Historical Content Note: The following material is reprinted from publications from throughout Fermilab's history. It should be read in its original historical context.

Soviet Sculpture Arrives at Fermilab

Sculpture "Albert Einstein" by Soviet sculptor Sidor

Sculpture "Albert Einstein" by Soviet sculptor Sidor

During a visit to the Soviet Union last fall, Dr. Robert Wilson was invited to a special ceremony at the USSR Academy of Sciences. There, Prof. G. N. Skryabin presented an abstract sculpture of Albert Einstein to him, a gift from his Soviet colleagues. Prof. Skryabin told Dr. Wilson,

"I am very pleased to join my friends in presenting you this small gift. It does not matter whether this sight of Einstein is similar to my imagination of him. I believe it will symbolize our friendship, the friendship of scientists living in different places of the world, having their own fields of study, but working together for better understanding."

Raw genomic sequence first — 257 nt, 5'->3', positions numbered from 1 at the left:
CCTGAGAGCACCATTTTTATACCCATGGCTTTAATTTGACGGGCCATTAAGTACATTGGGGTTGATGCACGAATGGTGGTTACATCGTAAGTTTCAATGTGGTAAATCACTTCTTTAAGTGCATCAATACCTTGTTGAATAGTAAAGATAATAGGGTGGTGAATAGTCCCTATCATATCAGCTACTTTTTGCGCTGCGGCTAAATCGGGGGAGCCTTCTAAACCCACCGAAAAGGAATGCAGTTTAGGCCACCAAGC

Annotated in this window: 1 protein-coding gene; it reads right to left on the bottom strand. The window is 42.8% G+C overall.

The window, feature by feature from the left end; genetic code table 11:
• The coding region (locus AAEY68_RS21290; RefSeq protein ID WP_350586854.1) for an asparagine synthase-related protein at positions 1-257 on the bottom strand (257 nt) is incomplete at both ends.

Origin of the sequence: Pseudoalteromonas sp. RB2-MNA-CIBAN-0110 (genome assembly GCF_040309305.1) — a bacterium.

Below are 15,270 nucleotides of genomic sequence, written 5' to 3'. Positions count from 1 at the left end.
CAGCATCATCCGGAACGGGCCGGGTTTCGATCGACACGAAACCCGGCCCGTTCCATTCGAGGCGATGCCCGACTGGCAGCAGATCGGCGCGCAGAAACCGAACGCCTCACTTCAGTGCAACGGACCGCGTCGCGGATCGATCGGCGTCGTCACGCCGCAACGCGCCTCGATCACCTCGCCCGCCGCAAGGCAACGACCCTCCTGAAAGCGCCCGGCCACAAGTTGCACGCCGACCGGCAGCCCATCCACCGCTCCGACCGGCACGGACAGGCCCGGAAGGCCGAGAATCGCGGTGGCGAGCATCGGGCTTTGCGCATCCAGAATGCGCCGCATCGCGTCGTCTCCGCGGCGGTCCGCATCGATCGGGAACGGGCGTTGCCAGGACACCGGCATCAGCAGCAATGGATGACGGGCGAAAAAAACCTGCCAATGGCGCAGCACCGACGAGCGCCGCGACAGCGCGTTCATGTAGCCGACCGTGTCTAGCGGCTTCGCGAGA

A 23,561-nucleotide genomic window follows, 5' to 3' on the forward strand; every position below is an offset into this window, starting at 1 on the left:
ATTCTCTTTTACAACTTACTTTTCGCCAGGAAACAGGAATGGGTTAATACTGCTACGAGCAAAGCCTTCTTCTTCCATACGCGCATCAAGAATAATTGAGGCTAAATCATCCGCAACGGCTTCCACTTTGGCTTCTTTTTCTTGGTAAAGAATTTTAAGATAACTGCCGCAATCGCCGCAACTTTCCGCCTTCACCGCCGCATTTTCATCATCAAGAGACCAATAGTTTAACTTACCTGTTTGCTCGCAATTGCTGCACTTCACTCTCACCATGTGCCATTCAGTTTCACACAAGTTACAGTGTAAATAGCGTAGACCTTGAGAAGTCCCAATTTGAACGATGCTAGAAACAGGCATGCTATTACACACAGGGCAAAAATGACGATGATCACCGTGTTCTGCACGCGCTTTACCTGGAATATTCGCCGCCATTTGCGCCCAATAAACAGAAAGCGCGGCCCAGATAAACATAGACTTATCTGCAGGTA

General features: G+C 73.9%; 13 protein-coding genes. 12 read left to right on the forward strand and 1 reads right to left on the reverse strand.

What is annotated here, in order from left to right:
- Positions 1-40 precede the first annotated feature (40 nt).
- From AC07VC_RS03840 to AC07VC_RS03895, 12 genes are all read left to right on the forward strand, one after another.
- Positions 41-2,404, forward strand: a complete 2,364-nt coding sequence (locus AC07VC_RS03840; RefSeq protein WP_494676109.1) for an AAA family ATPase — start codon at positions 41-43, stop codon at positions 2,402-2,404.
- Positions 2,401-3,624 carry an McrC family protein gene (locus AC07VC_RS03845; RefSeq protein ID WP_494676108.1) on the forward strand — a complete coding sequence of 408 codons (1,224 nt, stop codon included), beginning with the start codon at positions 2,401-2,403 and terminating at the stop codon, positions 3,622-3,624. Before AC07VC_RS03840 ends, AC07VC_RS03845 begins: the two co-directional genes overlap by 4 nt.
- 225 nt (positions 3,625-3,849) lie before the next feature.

The sculpture arrived at Fermilab recently. It is on display in the second floor lounge of the Central Laboratory. Expressing his appreciation for the gift. Dr. Wilson notes:

"Although abstract in character, the portrait of Albert Einstein evokes many of the characteristics of that great scientist - and if it is not immediately recognizable, well, many aspects of Einstein's theories were also somewhat arcane. As a piece of abstract sculpture it is excellent. The forms do relate very well one to another, are interesting and rhythmic and strong, and the sculpture is pleasing from all angles.

...It is an excellent tribute to the USSR - USA collaboration in physics, the only difference being that our collaboration is very real, not abstract as is the sculpture.

On the other hand, there are also hidden attributes of the collaboration that go beyond the specific scientific contributions to knowledge. As you pointed out in presenting it to me, there are the deep friendships that have been formed, there is the deeper understanding between the people of the USSR and the USA that has resulted. Science too has its aesthetic aspects that touch the humanistic values of our lives. The presentation of the sculpture celebrated and exemplified those values."